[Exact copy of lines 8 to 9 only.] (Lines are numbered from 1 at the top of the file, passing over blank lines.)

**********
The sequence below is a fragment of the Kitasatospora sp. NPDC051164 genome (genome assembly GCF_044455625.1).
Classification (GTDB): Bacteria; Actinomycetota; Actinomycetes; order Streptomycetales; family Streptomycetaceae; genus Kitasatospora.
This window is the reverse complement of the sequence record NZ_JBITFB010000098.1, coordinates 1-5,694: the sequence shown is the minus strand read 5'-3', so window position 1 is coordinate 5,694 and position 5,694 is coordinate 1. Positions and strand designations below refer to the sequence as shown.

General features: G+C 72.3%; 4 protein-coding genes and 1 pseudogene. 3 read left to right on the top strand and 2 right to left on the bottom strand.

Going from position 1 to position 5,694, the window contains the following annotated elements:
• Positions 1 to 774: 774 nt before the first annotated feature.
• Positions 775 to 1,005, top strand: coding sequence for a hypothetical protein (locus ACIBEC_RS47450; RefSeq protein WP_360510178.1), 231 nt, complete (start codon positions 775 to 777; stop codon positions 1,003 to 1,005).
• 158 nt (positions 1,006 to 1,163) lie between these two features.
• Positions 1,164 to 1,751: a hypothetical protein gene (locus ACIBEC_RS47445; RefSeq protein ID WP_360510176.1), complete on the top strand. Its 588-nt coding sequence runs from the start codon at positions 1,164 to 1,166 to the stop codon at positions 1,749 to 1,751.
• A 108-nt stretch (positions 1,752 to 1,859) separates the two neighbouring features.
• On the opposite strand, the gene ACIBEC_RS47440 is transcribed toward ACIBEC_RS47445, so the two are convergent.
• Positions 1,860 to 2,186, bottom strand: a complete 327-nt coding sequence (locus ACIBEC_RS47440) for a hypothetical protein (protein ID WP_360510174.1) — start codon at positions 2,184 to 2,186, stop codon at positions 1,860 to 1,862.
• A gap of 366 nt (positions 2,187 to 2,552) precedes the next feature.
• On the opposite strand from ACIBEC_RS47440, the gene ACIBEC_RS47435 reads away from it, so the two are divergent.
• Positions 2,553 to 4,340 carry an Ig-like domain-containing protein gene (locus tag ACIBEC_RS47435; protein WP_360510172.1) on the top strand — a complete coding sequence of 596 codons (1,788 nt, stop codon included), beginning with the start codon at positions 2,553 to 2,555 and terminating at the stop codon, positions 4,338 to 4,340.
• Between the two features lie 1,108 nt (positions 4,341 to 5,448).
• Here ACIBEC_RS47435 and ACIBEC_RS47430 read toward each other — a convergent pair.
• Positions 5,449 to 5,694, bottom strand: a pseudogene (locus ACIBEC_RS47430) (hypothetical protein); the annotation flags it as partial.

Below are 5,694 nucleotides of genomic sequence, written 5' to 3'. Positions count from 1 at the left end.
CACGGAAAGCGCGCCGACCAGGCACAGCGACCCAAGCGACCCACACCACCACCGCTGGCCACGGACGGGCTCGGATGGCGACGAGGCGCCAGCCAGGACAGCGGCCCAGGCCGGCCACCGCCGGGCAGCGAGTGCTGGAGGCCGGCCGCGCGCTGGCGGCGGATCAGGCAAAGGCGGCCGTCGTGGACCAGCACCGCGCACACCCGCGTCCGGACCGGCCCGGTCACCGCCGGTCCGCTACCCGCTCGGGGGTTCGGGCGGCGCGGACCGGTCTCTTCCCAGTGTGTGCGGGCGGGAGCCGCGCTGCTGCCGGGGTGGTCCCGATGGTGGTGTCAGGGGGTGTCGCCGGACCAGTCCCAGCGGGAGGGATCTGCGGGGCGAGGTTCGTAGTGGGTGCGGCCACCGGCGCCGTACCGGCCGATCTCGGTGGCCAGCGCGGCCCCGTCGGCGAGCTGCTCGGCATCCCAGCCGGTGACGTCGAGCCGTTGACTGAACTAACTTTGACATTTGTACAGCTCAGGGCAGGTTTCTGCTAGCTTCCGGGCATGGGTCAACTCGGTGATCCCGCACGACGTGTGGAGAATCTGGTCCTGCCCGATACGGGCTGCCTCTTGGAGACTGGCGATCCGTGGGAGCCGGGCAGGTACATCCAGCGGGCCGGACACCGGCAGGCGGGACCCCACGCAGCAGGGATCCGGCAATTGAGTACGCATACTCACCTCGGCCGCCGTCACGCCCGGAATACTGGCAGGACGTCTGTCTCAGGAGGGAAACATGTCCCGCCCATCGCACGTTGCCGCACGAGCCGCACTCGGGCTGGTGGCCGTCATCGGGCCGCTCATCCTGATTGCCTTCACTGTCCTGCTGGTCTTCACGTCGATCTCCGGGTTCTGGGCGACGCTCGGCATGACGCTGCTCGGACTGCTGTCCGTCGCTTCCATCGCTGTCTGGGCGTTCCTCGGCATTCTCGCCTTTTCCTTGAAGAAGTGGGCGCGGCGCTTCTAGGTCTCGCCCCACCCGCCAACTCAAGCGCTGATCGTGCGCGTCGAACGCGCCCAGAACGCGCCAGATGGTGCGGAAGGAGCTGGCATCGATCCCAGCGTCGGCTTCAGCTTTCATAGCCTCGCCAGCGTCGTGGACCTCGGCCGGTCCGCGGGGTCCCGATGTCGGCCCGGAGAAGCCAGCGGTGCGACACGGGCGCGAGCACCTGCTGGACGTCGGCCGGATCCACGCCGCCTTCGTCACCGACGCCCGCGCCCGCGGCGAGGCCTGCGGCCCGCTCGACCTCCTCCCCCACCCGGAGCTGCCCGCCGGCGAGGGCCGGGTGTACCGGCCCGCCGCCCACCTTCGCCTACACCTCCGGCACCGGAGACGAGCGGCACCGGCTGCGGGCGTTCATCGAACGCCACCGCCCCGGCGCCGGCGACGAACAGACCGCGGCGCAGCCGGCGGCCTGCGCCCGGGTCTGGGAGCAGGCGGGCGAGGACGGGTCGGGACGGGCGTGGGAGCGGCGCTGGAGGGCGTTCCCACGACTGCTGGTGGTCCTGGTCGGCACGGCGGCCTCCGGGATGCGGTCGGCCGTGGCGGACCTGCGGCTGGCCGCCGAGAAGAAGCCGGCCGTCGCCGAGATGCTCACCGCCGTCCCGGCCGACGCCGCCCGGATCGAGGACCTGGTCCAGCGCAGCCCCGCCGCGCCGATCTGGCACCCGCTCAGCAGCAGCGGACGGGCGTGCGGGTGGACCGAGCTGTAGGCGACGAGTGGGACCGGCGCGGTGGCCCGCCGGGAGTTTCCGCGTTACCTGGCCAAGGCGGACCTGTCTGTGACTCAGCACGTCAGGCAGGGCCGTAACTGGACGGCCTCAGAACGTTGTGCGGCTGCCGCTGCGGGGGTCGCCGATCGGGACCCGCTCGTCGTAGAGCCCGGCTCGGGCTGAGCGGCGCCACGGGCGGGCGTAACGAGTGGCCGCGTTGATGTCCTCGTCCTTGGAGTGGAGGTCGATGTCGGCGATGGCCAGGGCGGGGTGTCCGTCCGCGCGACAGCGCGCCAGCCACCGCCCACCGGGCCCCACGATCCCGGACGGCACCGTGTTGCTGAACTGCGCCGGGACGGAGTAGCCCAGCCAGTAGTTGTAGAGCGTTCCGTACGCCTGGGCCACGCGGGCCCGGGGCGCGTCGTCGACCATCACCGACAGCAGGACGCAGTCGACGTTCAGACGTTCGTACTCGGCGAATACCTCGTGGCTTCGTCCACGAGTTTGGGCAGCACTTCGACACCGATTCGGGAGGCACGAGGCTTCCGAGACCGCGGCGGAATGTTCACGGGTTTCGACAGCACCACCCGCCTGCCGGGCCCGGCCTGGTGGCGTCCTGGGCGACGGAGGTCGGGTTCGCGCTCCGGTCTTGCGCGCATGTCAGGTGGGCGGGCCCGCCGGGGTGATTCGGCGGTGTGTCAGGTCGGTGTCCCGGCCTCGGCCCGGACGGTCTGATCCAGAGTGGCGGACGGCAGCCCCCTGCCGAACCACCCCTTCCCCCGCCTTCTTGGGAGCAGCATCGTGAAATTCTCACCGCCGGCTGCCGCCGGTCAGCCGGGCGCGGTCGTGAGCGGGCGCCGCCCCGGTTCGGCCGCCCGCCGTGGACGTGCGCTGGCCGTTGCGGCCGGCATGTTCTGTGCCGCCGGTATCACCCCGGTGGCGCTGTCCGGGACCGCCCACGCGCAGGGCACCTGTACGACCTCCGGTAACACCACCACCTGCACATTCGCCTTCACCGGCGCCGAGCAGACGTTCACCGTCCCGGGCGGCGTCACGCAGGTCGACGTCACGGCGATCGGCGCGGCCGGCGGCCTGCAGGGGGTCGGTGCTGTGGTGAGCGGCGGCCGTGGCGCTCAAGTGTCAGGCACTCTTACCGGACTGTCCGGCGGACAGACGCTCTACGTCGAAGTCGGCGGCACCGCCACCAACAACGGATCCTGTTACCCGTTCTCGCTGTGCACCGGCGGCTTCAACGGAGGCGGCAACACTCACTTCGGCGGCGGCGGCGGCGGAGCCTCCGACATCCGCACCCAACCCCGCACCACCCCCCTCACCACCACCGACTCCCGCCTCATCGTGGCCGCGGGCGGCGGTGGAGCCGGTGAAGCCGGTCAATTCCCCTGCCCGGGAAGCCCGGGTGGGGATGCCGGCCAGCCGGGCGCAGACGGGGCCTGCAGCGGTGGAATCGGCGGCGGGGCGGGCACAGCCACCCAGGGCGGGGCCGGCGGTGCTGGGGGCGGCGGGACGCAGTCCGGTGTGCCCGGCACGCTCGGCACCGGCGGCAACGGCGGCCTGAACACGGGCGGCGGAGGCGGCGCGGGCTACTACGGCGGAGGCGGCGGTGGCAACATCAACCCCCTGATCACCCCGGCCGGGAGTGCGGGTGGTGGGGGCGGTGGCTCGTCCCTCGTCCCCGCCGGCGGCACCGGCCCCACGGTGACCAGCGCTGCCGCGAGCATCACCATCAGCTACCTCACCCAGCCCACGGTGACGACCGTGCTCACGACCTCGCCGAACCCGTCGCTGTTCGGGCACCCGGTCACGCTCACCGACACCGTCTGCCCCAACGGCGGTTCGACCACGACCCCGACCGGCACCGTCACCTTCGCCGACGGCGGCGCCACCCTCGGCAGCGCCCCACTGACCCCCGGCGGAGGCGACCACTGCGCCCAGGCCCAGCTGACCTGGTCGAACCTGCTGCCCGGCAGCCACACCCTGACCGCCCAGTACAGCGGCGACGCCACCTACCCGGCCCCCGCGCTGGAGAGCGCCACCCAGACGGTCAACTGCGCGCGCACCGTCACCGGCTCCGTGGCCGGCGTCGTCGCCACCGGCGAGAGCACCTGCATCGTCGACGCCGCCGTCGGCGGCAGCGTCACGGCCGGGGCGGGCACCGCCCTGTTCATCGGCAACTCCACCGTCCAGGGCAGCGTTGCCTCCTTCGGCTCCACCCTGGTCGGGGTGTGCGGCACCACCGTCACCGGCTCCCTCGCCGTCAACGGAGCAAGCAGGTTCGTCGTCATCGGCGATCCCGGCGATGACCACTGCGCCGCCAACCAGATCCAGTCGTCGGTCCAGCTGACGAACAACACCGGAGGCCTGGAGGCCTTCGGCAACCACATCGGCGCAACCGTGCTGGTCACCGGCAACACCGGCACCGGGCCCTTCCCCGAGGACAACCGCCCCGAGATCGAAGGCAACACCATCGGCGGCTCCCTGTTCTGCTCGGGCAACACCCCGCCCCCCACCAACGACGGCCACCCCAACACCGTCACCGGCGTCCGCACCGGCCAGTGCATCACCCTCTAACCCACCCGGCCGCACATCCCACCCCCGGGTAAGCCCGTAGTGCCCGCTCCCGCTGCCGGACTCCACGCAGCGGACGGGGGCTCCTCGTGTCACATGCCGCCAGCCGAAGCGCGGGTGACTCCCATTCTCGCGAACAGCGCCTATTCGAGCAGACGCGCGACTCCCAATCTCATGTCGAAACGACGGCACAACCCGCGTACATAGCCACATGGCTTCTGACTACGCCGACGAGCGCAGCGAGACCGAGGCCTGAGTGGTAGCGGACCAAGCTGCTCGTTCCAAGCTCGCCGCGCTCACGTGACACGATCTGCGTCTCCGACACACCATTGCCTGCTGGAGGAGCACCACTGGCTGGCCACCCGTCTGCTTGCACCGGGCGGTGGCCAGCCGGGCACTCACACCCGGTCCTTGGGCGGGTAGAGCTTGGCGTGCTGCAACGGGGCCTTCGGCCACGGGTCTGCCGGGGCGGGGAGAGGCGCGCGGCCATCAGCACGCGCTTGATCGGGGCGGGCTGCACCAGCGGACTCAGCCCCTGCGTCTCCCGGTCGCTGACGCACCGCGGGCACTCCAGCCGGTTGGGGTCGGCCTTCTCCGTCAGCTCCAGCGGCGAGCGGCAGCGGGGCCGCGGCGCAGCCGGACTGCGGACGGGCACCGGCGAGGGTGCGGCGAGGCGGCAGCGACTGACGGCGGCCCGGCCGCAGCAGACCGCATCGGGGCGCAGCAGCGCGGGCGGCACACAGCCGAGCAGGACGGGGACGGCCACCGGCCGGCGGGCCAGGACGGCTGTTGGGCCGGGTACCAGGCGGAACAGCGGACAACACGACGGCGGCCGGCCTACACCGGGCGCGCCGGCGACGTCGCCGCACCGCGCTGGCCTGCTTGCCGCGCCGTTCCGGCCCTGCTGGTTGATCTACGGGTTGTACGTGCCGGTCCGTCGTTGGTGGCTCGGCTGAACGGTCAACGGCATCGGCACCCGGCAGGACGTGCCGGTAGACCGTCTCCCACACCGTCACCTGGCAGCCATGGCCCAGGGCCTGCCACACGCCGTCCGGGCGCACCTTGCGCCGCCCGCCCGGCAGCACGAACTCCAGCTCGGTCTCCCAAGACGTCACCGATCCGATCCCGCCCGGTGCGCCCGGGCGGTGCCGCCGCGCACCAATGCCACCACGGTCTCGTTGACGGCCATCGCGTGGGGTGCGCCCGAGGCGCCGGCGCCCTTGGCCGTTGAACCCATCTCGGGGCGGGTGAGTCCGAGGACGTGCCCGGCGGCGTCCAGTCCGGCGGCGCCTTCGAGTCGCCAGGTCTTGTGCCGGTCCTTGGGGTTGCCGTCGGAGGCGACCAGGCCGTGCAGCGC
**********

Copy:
• 158 nt (positions 1,006 to 1,163) lie between these two features.
• Positions 1,164 to 1,751: a hypothetical protein gene (locus ACIBEC_RS47445; RefSeq protein ID WP_360510176.1), complete on the top strand. Its 588-nt coding sequence runs from the start codon at positions 1,164 to 1,166 to the stop codon at positions 1,749 to 1,751.